About the Author

Shannon Sims is an independent journalist whose work covering Brazil and the Olympics is regularly featured in Forbes, Jezebel, Quartz, and USA Today. She holds a degree in international politics and a law degree with a specialization in international law. She was ICWA's former Forest and Society Fellow in Brazil.

In Turbulent Times, One Source Keeps Brazil Laughing

Forbes – Past ICWA Fellow Shannon Sims reports on Sensacionalista, a Brazilian satirical paper that could be compared to The Onion.  According to Sims, the political and economic situation in Brazil is tough and “as the political scandals multiply and surpass anything seen in a House of Cards script, Brazilians are sharing Sensacionalista’s

The Mysterious Case Of The Shrinking Brazilian Easter Egg

Forbes – In her latest article, past Fellow Shannon Sims examines Brazil’s incredibly popular chocolate Easter eggs in a new context; economics. A recent economic crash has caused the value of one Brazilian real to shrink from 50 U.S. cents to 25 cents and in conjunction the average size of a Brazilian chocolate Easter egg has shrunk

The Flight of Brazil’s Expats

OZY – In a new piece, Shannon Sims explains how the recent economic downturn in Brazil is causing many expats to pack up and leave the country. Brazil has entered a recession and foreign investments and job opportunities for foreigners, which were once plentiful, have decreased dramatically. Read the full article here for more of Sims’ reporting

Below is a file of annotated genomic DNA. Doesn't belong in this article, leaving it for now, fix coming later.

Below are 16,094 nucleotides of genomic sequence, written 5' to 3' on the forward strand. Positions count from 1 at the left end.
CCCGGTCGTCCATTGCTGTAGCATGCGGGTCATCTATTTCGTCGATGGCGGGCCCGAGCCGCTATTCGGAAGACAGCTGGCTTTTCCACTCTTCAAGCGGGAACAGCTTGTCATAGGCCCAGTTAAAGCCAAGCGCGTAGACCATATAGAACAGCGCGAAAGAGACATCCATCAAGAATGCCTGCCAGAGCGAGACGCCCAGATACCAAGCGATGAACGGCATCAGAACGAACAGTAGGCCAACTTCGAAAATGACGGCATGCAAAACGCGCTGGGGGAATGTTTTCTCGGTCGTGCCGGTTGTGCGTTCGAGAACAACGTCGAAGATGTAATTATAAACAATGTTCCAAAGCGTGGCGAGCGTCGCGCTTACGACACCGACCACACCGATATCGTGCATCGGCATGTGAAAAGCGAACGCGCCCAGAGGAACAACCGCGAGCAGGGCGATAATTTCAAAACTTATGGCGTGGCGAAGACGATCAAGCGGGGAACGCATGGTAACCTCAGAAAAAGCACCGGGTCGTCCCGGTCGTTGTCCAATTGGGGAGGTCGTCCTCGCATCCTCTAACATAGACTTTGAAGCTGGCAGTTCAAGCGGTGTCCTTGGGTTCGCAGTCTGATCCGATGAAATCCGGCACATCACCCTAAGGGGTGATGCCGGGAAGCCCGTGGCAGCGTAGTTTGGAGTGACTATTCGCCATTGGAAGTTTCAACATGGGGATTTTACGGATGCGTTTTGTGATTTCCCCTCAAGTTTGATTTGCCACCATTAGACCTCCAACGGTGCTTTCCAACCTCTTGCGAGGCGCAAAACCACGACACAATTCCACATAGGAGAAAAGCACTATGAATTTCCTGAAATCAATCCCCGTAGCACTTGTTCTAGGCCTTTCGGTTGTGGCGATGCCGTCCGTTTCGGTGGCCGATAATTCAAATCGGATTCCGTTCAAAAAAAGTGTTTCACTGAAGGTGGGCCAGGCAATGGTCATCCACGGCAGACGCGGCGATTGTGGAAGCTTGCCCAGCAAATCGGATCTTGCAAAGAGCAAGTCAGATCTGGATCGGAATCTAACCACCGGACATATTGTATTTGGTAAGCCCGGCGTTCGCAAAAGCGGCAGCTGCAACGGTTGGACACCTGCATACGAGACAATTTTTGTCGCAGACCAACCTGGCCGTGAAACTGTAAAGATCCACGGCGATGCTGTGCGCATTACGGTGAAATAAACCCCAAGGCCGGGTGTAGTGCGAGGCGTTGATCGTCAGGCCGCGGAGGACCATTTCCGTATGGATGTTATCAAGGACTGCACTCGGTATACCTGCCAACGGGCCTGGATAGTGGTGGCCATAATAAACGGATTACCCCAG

Why Brazil Is Mixing Mother Nature and the King Dollar

OZY – Some of Brazil’s national parks are coming under new management – that of private companies. In her latest piece, Shannon Sims investigates this trend, which has been brought on in part by the lack of resources of local governments. In the privately managed parks, infrastructure and maintenance have improved, but these changes

Artur Ávila, Brazil’s Shining Math Star

OZY – In her latest piece, past Fellow Shannon Sims profiles Artur Ávila, the first Latin American winner of the the world’s most prestigious mathematics prize, the Fields Medal. Ávila’s milestone is groundbreaking because of the poor state of mathematics education in his home country of Brazil. Yet the story has not received